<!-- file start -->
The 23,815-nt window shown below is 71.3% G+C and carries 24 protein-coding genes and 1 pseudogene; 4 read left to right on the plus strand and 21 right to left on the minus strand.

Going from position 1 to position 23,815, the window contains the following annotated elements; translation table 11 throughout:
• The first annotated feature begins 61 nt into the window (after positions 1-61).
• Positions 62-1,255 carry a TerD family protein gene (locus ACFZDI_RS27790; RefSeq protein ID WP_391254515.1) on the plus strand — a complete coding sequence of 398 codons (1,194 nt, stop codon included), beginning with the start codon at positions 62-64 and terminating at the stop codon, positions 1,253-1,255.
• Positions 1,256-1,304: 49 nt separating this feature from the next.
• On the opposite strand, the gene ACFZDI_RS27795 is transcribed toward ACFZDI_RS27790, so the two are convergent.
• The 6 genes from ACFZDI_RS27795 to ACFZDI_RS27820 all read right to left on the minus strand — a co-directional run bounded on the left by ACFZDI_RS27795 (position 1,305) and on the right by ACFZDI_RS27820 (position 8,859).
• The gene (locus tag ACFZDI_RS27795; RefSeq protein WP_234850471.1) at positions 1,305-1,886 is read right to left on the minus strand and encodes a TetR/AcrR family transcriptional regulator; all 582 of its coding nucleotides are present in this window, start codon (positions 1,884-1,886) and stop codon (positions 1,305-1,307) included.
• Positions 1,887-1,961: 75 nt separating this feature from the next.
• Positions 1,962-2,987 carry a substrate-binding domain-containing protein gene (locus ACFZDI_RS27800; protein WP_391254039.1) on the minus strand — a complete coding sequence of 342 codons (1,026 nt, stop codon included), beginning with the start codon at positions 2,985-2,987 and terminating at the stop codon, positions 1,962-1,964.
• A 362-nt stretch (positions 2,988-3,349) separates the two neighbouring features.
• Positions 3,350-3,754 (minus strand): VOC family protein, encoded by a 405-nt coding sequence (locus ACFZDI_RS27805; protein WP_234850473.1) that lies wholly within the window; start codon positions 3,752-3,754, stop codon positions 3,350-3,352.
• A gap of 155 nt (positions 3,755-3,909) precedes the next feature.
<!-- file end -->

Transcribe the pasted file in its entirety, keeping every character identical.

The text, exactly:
The 23,815-nt window shown below is 71.3% G+C and carries 24 protein-coding genes and 1 pseudogene; 4 read left to right on the plus strand and 21 right to left on the minus strand.

Going from position 1 to position 23,815, the window contains the following annotated elements; translation table 11 throughout:
• The first annotated feature begins 61 nt into the window (after positions 1-61).
• Positions 62-1,255 carry a TerD family protein gene (locus ACFZDI_RS27790; RefSeq protein ID WP_391254515.1) on the plus strand — a complete coding sequence of 398 codons (1,194 nt, stop codon included), beginning with the start codon at positions 62-64 and terminating at the stop codon, positions 1,253-1,255.
• Positions 1,256-1,304: 49 nt separating this feature from the next.
• On the opposite strand, the gene ACFZDI_RS27795 is transcribed toward ACFZDI_RS27790, so the two are convergent.
• The 6 genes from ACFZDI_RS27795 to ACFZDI_RS27820 all read right to left on the minus strand — a co-directional run bounded on the left by ACFZDI_RS27795 (position 1,305) and on the right by ACFZDI_RS27820 (position 8,859).
• The gene (locus tag ACFZDI_RS27795; RefSeq protein WP_234850471.1) at positions 1,305-1,886 is read right to left on the minus strand and encodes a TetR/AcrR family transcriptional regulator; all 582 of its coding nucleotides are present in this window, start codon (positions 1,884-1,886) and stop codon (positions 1,305-1,307) included.
• Positions 1,887-1,961: 75 nt separating this feature from the next.
• Positions 1,962-2,987 carry a substrate-binding domain-containing protein gene (locus ACFZDI_RS27800; protein WP_391254039.1) on the minus strand — a complete coding sequence of 342 codons (1,026 nt, stop codon included), beginning with the start codon at positions 2,985-2,987 and terminating at the stop codon, positions 1,962-1,964.
• A 362-nt stretch (positions 2,988-3,349) separates the two neighbouring features.
• Positions 3,350-3,754 (minus strand): VOC family protein, encoded by a 405-nt coding sequence (locus ACFZDI_RS27805; protein WP_234850473.1) that lies wholly within the window; start codon positions 3,752-3,754, stop codon positions 3,350-3,352.
• A gap of 155 nt (positions 3,755-3,909) precedes the next feature.